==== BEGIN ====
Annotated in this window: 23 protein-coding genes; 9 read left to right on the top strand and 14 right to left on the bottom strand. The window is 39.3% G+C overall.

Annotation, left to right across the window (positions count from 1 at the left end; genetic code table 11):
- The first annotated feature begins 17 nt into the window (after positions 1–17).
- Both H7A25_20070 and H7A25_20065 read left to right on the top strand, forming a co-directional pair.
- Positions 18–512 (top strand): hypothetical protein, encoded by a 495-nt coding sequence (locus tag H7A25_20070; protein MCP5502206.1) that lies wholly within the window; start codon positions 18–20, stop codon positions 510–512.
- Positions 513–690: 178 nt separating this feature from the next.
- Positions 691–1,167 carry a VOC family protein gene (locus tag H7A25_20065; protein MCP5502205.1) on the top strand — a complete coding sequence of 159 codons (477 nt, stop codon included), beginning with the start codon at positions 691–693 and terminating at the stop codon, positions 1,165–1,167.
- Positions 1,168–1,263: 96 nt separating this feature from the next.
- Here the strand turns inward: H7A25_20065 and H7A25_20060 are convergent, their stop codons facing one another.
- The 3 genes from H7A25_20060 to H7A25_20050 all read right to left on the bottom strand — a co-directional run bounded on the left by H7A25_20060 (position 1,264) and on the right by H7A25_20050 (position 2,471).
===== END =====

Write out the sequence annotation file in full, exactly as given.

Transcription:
Annotated in this window: 23 protein-coding genes; 9 read left to right on the top strand and 14 right to left on the bottom strand. The window is 39.3% G+C overall.

Annotation, left to right across the window (positions count from 1 at the left end; genetic code table 11):
- The first annotated feature begins 17 nt into the window (after positions 1–17).
- Both H7A25_20070 and H7A25_20065 read left to right on the top strand, forming a co-directional pair.
- Positions 18–512 (top strand): hypothetical protein, encoded by a 495-nt coding sequence (locus tag H7A25_20070; protein MCP5502206.1) that lies wholly within the window; start codon positions 18–20, stop codon positions 510–512.
- Positions 513–690: 178 nt separating this feature from the next.
- Positions 691–1,167 carry a VOC family protein gene (locus tag H7A25_20065; protein MCP5502205.1) on the top strand — a complete coding sequence of 159 codons (477 nt, stop codon included), beginning with the start codon at positions 691–693 and terminating at the stop codon, positions 1,165–1,167.
- Positions 1,168–1,263: 96 nt separating this feature from the next.
- Here the strand turns inward: H7A25_20065 and H7A25_20060 are convergent, their stop codons facing one another.
- The 3 genes from H7A25_20060 to H7A25_20050 all read right to left on the bottom strand — a co-directional run bounded on the left by H7A25_20060 (position 1,264) and on the right by H7A25_20050 (position 2,471).